Failure to Perform a C-Section and Birth Injury Malpractice

The number of babies born by C-section has been steadily on the rise in the United States since 1996. According to the U.S. Centers for Disease Control and Prevention, these numbers are up 60%. In Massachusetts, one in three women will now have a C-section, compared to one in five in 1997. The Department of Public Health published a report that showed C-sections were up from 10 percent of all births to now over 35% of all births in the United States.

While some of these surgeries are elected by the mother, others are opted for by obstetricians to prevent injury during childbirth. Despite the benefits and popularity of C-section, new guidelines are also urging doctors to reduce the number of C-sections performed to prevent serious injury or death to mothers and infants. The guidelines, published by the American College of Obstetricians and Gynecologists, urge doctors to opt for vaginal delivery in the absence of any complications. The new guidelines also suggest that women should not be able to elect C-section before 39 weeks.

Birth injuries related to C- section have been on the rise; however, the failure to perform a timely C-section could also result in injury or death. Our Boston birth injury attorneys are dedicated to protecting the rights of patients who have suffered injury as a result of medical negligence. We will take the time to review the facts of your case and aggressively pursue maximum compensation on your behalf. In addition to representing clients in medical malpractice cases, we are also committed to raising awareness regarding birth injuries and risks to mothers.

It is widely known that there are inherent risks in performing a C-section delivery. For one, the surgery is highly invasive and can pose significant risks to both mother and child. In addition to the physical risk of C-section and longer recovery period, the surgery is most costly for patients and hospitals. While some medical professionals have been advocating for the reduction in C-section surgeries, others have recognized the inherent risk of failure to perform a C-section. Two more medical organizations have put forth additional guidelines that call for doctors to wait to perform a C-section. The guidelines state that women should push longer and harder and remain in labor longer to determine if a baby can be delivered vaginally rather than by C-section. The new recommendations are tied to recent studies that have indicated a rise in C-sections over the past decades. Some medical professionals suggest that the C-section does not create better results for mother or child.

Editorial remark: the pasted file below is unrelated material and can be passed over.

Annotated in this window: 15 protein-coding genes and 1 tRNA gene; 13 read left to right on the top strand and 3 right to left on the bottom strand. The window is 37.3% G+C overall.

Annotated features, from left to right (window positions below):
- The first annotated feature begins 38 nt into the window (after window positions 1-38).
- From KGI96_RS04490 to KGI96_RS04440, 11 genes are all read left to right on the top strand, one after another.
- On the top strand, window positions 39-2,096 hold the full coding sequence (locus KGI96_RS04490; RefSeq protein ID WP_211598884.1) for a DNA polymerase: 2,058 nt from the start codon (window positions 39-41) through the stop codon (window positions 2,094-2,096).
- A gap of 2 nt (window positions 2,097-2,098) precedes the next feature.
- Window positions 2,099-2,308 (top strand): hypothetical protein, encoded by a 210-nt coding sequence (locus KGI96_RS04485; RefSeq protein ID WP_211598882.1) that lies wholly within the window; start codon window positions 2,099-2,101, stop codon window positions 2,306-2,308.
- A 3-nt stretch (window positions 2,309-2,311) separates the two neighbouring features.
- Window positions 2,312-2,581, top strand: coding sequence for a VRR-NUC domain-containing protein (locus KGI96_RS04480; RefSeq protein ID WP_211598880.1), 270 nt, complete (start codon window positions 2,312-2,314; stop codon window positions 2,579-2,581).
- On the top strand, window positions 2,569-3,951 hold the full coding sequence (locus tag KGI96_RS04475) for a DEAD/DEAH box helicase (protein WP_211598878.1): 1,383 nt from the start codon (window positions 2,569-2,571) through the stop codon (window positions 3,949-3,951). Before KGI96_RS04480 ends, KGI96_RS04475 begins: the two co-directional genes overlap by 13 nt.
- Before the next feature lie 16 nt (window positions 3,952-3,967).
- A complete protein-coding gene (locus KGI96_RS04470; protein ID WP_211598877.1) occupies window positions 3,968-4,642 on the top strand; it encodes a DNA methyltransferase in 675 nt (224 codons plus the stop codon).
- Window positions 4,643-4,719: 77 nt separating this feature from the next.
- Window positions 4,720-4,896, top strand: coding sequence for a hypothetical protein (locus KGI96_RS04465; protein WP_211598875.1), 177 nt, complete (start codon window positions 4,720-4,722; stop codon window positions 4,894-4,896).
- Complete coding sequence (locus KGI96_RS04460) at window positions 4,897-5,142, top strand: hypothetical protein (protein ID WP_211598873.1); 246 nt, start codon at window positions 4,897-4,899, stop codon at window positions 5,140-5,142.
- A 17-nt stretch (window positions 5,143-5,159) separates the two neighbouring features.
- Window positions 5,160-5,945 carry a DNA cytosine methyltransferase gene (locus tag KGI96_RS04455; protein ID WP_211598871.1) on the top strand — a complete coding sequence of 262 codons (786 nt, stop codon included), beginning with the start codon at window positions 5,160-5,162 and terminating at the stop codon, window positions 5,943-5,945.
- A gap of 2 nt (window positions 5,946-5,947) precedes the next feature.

What if a C-section is necessary to prevent maternal injury? What if a C-section is necessary to ensure proper oxygen and blood flow to the infant during delivery?

Failing to perform a needed emergency C-section could also be harmful, even deadly for a mother or her infant. The new recommendations could present additional complications in cases where a mother is in need of a C-section surgery. If you or someone you love was injured during childbirth, you may be entitled to significant compensation. C-sections can save lives when performed at the appropriate time. It is important for doctors to properly weigh the risk of labor against the benefits possible through a C-section surgery.

Contact Boston attorney, Jeffrey S. Glassman, for a free and confidential appointment to discuss your rights. Call (617) 777-7777.

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